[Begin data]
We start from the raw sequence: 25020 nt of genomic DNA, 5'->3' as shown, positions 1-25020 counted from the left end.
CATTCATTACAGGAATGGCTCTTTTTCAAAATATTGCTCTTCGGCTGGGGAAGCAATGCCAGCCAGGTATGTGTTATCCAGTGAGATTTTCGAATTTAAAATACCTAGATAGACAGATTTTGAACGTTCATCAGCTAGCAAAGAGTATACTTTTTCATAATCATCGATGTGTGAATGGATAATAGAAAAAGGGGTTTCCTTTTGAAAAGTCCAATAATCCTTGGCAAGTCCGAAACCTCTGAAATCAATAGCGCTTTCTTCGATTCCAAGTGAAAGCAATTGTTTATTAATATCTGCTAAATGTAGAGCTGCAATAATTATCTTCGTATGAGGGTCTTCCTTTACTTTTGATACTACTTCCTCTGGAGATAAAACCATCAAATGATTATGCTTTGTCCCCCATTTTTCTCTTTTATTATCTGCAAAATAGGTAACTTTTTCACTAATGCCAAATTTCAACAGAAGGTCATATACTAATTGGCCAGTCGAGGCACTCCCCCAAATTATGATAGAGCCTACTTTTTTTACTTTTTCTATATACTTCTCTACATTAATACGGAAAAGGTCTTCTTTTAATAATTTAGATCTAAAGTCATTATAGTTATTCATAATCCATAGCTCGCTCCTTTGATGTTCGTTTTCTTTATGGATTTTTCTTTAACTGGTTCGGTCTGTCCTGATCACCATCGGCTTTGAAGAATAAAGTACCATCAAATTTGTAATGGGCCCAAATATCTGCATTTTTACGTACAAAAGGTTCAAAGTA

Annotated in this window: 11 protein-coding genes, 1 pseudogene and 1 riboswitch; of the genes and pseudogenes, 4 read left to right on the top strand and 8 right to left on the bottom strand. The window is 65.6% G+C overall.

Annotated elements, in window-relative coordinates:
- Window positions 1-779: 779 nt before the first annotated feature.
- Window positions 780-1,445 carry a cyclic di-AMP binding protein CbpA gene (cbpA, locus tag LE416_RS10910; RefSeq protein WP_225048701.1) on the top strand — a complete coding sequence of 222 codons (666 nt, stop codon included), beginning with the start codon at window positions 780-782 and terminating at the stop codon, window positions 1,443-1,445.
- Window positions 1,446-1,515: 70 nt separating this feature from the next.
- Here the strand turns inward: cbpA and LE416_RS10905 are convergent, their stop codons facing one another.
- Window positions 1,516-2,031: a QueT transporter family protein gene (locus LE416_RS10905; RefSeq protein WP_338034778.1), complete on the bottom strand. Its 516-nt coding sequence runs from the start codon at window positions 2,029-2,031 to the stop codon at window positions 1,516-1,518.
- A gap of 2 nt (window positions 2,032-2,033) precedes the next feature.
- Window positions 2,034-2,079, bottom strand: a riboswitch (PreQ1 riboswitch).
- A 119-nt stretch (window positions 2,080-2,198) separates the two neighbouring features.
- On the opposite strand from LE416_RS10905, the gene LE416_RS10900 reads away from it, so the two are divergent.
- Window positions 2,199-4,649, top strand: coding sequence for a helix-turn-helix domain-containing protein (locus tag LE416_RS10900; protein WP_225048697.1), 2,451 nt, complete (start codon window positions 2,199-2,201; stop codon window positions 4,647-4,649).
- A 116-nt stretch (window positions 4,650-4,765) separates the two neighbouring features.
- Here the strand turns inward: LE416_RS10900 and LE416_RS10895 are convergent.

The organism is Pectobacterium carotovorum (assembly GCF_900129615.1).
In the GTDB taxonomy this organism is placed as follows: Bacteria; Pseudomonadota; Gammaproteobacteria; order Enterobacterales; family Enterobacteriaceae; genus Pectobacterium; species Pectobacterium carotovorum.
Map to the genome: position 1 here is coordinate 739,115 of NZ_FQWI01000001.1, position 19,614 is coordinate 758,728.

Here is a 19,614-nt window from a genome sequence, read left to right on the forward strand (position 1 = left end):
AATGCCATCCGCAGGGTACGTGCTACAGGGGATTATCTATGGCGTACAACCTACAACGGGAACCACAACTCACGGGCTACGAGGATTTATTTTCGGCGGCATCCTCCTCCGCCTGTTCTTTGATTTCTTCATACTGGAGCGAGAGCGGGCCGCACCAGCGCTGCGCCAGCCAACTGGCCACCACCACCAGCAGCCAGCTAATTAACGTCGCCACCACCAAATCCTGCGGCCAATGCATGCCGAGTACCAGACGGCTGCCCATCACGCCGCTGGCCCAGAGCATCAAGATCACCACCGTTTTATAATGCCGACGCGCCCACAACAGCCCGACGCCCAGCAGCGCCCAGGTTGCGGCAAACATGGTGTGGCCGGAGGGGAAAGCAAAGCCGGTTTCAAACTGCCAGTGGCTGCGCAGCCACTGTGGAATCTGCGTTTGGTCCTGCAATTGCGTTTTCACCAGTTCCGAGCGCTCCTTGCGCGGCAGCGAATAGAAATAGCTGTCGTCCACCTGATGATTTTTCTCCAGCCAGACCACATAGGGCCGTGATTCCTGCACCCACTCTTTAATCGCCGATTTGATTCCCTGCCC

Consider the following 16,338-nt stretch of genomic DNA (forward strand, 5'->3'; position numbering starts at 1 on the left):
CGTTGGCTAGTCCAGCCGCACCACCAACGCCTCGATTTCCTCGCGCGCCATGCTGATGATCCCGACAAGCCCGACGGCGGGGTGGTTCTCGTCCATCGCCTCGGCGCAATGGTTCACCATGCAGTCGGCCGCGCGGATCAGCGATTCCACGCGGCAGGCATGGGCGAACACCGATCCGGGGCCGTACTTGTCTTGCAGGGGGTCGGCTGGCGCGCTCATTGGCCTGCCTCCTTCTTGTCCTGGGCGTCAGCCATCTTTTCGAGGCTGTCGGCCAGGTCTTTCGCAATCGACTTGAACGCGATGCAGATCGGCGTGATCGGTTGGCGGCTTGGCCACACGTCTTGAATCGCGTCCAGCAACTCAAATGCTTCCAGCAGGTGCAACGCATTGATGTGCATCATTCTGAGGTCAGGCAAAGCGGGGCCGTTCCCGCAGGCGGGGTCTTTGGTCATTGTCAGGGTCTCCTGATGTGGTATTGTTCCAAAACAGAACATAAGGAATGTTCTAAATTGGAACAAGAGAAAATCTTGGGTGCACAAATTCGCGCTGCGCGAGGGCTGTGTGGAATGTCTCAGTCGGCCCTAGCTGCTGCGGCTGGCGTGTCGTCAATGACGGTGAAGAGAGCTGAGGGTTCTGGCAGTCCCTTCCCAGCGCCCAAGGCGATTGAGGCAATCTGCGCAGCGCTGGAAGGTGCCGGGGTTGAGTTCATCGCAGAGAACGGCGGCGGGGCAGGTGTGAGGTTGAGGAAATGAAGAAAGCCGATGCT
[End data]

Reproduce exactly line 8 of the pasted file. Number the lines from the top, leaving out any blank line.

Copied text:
- Here the strand turns inward: cbpA and LE416_RS10905 are convergent, their stop codons facing one another.